10 Important Facts About Diabetes
1. Each year, about 1.3 million people aged 20 or older are diagnosed with diabetes.
2. The three main kinds of diabetes are:
• Type 1: called juvenile diabetes or insulin-dependant diabetes is typically diagnosed when the patient is a child, teenager, or young adult.
• Type 2: called adult-onset or non-insulin-dependent diabetes, it is the most common form of diabetes, and can be developed at any age.
• Gestational diabetes: caused by the hormones of pregnancy or a shortage of insulin, some women develop this disease during the late stages of pregnancy. Though it usually goes away after the baby is born, women who have gestational diabetes are more likely to develop type 2 diabetes later in life.
According to a study of 3,234 people at high risk for type 2 diabetes, diet and exercise resulting in a 5-7% weight loss can delay and possibly prevent the disease.
4. In 2000, diabetes was the sixth leading cause of death. About 65% of deaths among those with diabetes are attributed to heart disease and stroke, causing the disease to be underreported as a cause of death.
5. In 2002, diabetes cost the United States $132 billion— $40 billion in indirect costs such as time lost from work, disability payments, and premature deaths, and $92 billion in medical costs.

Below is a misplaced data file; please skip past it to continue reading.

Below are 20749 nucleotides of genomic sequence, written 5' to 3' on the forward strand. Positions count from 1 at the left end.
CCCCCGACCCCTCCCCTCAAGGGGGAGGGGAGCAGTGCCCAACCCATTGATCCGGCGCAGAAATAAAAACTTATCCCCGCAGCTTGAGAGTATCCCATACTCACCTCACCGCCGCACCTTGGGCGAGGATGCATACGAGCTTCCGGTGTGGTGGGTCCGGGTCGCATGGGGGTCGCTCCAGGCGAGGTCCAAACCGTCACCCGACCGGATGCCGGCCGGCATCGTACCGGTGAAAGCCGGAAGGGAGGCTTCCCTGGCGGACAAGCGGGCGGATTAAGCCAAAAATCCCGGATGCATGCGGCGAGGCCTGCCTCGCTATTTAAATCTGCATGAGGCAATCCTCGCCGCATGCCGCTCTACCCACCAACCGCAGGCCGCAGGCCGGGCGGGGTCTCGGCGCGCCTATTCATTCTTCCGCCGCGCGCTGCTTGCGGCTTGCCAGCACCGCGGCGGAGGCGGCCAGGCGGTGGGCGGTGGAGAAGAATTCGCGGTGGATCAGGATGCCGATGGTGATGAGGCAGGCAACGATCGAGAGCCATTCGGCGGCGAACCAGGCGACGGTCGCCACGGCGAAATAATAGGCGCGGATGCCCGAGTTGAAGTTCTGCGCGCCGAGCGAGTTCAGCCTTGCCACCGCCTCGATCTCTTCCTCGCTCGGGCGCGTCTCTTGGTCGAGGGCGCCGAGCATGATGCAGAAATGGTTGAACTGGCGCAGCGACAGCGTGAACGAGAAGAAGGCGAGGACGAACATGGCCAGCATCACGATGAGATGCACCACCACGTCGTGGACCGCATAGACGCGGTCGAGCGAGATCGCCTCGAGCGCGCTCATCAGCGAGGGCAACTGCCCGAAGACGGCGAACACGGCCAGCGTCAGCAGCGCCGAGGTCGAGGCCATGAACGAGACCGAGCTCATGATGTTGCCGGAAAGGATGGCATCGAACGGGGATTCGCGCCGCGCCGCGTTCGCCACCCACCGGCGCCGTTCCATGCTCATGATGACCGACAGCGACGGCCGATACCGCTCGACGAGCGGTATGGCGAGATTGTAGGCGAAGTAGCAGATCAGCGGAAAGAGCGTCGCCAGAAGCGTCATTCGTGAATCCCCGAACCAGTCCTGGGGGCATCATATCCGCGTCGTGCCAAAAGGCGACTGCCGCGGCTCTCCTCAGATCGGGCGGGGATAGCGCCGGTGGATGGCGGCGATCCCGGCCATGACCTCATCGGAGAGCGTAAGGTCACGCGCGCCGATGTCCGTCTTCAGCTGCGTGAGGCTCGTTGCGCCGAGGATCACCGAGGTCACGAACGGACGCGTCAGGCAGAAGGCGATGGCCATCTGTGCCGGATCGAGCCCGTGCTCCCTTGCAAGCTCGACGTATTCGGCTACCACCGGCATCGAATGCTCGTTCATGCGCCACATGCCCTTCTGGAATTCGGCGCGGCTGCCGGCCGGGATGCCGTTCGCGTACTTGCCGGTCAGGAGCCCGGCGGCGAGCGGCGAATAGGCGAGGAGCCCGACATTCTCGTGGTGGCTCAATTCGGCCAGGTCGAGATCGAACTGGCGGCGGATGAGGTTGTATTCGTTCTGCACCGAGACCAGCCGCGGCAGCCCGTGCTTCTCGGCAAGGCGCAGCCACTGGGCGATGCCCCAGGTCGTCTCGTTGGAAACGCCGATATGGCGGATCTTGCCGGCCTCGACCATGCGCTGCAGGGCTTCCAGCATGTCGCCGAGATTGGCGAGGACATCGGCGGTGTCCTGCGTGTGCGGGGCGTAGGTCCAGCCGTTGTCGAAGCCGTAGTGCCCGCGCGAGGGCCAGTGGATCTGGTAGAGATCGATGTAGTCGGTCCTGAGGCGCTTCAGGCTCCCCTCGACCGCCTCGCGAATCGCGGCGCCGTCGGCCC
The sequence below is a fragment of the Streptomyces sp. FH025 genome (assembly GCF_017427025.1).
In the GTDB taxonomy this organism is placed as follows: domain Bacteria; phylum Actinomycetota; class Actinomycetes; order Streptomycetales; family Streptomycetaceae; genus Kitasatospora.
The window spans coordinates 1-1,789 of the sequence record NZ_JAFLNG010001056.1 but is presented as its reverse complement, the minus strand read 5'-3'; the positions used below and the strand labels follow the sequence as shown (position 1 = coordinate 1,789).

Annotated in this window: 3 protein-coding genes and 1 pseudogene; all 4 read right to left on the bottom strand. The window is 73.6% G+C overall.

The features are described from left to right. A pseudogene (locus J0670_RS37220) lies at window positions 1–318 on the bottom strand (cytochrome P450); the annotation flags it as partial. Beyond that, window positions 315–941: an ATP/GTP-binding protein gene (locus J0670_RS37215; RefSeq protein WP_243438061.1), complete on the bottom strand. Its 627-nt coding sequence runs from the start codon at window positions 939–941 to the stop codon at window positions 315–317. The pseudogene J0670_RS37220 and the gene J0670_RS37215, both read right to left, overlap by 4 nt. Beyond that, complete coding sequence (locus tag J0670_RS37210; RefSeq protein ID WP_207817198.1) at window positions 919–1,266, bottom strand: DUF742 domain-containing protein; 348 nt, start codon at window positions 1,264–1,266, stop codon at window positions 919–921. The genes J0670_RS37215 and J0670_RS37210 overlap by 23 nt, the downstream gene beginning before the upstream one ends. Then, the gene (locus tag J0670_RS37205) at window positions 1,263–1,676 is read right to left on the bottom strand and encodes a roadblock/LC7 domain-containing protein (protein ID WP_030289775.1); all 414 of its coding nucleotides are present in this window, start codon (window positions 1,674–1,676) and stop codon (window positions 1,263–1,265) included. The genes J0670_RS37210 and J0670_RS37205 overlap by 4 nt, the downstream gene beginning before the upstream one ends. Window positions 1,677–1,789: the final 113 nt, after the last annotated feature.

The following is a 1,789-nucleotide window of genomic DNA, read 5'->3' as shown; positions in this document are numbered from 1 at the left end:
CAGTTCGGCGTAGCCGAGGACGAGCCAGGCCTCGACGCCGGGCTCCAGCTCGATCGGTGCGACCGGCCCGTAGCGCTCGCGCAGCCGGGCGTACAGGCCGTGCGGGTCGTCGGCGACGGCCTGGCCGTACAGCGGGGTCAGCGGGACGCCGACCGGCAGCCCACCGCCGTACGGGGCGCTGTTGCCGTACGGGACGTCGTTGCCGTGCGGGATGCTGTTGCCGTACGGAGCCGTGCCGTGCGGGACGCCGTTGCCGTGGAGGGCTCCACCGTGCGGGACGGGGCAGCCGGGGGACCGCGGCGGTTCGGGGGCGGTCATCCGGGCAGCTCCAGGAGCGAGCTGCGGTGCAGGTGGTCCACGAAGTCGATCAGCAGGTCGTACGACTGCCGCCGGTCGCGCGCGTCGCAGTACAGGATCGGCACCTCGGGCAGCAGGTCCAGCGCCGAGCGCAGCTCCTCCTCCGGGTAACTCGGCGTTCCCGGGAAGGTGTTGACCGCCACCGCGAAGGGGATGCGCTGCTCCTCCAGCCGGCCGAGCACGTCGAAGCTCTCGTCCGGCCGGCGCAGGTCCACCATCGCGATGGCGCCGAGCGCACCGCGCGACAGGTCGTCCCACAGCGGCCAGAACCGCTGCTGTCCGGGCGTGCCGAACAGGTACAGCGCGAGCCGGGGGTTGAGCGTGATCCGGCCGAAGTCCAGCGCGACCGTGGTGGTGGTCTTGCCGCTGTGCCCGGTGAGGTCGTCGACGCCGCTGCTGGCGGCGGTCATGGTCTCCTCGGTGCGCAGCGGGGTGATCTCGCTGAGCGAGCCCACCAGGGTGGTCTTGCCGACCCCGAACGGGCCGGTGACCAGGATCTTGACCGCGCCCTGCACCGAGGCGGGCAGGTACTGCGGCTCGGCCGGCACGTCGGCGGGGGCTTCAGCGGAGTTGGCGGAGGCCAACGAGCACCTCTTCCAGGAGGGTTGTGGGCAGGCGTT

6. Ten to 21% of all people with diabetes develop kidney disease.
7. Diabetes is the leading cause of end-stage renal disease, accounting for about 43 percent of new cases. In 2000, approximately 41,046 people with diabetes initiated treatment for end stage renal disease (kidney failure), and 129,183 underwent dialysis or kidney transplantation.
8. Diabetes occurs more frequently in non-Caucasians than Caucasians. In 2002, of every 1000 people, 6.3 Caucasians had the disease, compared to 10.8 African Americans, and 10.1 Hispanic Americans.
9. Diabetes currently affects 18.2 million people, or 6.3% of the U.S. population. Of those affected, only 13 million have been diagnosed.
10. Because a large segment of the American population is aging, and minority groups make up some of the fastest-growing segments of the United States population, the prevalence of diabetes in the U.S. is predicted to reach 8.9% of the population by 2025.
Facts brought to you by The American Society of Nephrology, the National Institute of Diabetes and Digestive and Kidney Diseases (NIDDK), and the United States Department of Health and Human Services Centers for Disease Control and Prevention, and the American Diabetes Association.